How do you get a Mule out of the basement? According to Matt Eich, founder of Mule Resophonic Guitars, it simply requires “relentless forward stumbling.” Of course, it’s hard to successfully stumble up stairs, yet over the course of three years, that’s just what Eich did. What he stumbled into is a 1,600-square-foot second-story studio in the old Central Warehouse building on North Michigan Avenue in Saginaw. It’s there that Eich—along with his brother, Phil Eich, his father, John Eich, and his longtime friend, Adam Smith—handcrafts steel body resonating guitars.
Though Eich’s journey of taking his business from the basement to a working studio was a three-year trek, the journey’s prologue spans a decade. Upon graduating from Saginaw’s Michigan Lutheran Seminary in 2003, Eich attended the Roberto-Venn School in Phoenix to learn how to make guitars. Why guitars? It’s nothing as romantic as a boy fulfilling his lifelong dream. Eich simply asked himself, “What do I like to do that would take the least amount of school possible?” Having built an electric guitar while in high school, he thought this was a craft he could pursue.
After graduating from Roberto-Venn in 2004, Eich attended Martin Luther College in New Ulm, Minnesota, but quickly realized that traditional schooling wasn’t for him. He dropped out after a semester and attempted to start a guitar-making business in a rented garage, dividing his living quarters and shop with a curtain. This, however, wasn’t sustainable, so in 2005 Eich took a position with Huss & Dalton Guitars in Staunton, Virginia. It was there that Eich coupled his schooling with practical experience to become the artisan he is today. Unfortunately, his craft was put on hold when Eich moved to Chicago in 2007 to help out family. Following five years of working factory jobs, Eich was laid off, so he moved to Bay City in 2012 and founded Mule in his brother Phil’s garage.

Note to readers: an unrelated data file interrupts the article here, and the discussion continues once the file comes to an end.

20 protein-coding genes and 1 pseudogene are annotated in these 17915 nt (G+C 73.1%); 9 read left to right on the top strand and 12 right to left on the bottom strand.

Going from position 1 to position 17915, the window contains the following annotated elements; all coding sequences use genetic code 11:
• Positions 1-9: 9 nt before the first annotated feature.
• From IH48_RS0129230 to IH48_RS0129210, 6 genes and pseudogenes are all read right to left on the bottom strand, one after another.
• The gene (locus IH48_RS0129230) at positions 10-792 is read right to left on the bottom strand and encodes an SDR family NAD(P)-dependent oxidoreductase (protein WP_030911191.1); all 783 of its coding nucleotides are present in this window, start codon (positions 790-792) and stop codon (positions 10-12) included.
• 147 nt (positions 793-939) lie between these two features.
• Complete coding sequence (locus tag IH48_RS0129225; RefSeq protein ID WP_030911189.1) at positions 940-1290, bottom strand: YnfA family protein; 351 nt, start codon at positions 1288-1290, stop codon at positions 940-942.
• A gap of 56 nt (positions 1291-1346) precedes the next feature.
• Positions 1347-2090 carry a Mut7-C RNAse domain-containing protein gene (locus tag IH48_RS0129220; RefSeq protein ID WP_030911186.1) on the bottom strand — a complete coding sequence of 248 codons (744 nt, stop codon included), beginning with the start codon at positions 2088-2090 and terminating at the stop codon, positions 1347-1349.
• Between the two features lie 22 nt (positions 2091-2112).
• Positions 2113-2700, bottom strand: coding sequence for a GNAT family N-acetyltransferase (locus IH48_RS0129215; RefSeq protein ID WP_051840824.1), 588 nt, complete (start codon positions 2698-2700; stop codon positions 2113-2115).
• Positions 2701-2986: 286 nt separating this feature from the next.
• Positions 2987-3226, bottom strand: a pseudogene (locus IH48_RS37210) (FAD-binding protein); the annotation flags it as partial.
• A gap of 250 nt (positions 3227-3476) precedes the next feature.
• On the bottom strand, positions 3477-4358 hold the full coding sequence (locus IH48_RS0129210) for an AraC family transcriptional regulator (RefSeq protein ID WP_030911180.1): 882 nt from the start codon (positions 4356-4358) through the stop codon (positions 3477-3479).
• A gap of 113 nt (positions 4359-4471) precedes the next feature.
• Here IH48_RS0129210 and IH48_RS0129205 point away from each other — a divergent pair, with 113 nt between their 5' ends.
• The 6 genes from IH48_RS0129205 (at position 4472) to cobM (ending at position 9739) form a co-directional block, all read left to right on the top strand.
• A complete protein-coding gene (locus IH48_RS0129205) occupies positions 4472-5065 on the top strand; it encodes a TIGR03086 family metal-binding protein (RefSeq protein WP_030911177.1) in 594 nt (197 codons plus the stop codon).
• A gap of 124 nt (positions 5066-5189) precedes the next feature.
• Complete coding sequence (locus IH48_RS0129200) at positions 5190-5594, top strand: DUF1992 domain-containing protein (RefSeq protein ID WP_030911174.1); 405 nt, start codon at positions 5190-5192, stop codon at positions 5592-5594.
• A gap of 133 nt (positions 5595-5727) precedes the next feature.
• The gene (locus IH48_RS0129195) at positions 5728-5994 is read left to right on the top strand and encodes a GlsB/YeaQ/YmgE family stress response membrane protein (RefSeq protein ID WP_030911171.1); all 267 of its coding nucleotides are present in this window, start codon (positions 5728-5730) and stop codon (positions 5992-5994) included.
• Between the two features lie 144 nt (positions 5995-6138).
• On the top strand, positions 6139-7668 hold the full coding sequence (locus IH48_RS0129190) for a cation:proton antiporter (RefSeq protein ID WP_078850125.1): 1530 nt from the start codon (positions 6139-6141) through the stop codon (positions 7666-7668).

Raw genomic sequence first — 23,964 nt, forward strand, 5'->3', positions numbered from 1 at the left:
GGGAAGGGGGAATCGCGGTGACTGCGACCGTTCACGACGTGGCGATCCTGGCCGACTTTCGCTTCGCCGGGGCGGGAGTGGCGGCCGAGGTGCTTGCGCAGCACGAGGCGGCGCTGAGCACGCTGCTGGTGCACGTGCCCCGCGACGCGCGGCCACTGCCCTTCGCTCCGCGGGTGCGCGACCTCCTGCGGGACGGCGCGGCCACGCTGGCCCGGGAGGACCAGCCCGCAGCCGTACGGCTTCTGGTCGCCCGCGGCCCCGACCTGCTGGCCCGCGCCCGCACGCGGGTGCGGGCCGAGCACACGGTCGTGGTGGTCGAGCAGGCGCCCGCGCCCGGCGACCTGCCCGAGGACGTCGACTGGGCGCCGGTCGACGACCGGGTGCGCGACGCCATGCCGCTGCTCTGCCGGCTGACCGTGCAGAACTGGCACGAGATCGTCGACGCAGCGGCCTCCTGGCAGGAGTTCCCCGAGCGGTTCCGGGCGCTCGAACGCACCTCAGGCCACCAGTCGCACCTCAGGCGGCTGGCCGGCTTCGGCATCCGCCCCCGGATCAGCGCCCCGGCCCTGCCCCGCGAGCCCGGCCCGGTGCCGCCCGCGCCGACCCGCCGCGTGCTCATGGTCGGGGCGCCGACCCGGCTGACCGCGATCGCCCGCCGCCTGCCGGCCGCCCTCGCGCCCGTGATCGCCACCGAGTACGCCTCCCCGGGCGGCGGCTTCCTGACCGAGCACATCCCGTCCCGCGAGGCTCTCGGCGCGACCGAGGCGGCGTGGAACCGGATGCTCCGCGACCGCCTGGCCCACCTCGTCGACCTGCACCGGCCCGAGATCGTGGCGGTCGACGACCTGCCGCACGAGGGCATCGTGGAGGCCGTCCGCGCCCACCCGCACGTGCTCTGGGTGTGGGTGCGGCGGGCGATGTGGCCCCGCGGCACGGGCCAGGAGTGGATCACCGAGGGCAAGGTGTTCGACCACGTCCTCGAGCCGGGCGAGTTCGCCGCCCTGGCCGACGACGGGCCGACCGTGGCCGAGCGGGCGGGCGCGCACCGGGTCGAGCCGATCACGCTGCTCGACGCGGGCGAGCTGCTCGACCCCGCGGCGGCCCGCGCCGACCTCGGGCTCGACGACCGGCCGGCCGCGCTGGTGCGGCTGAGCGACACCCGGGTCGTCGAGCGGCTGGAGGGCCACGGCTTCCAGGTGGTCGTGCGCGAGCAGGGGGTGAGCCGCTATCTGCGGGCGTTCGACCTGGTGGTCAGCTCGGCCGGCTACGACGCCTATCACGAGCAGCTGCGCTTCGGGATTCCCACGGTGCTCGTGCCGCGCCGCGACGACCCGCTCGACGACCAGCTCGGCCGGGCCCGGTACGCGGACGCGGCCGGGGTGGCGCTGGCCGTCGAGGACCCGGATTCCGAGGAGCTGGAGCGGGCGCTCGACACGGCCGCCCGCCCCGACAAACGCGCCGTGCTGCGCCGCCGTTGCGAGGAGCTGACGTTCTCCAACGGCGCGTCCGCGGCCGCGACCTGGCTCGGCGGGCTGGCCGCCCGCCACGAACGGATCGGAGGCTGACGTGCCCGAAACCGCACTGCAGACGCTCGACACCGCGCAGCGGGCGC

Eich crafted four guitars during that first year as the waitlist for orders grew. This prompted him to rent a home in Saginaw where he crafted approximately 30 units per year from his basement in 2013 and 2014, selling guitars to well-known musicians such as Dan Auerbach of the Black Keys and Ben Harper. All the while, Eich continuously experimented with the production process. Because he is the only artisan in the United States who handcrafts steel body resonating guitars, there was no business model to follow, so he made it up as he went along. “I just kept going, kept making the best decisions that I could at the time and wasn’t afraid to fail because each failure taught me something. Through relentless forward stumbling, I accumulated a body of knowledge about how to streamline production and run the business,” says Eich. Now, after moving to the new studio last November, Eich is positioned to produce about 100 guitars per year.
Eich believes that each guitar he crafts comes with a story, part of which is an inscribed label containing the unit number and owner’s name. “They’re the person who paid me to build this guitar, so they’re forever part of it,” says Eich. Just know that if you visit the studio to pick up your handcrafted Mule, you won’t get out without drawing a commemorative “mule” on the shop’s wall. You’ve been warned.
For more information on Mule Resophonic Guitars, visit www.muleresophonic.com, or call 989-760-1037.
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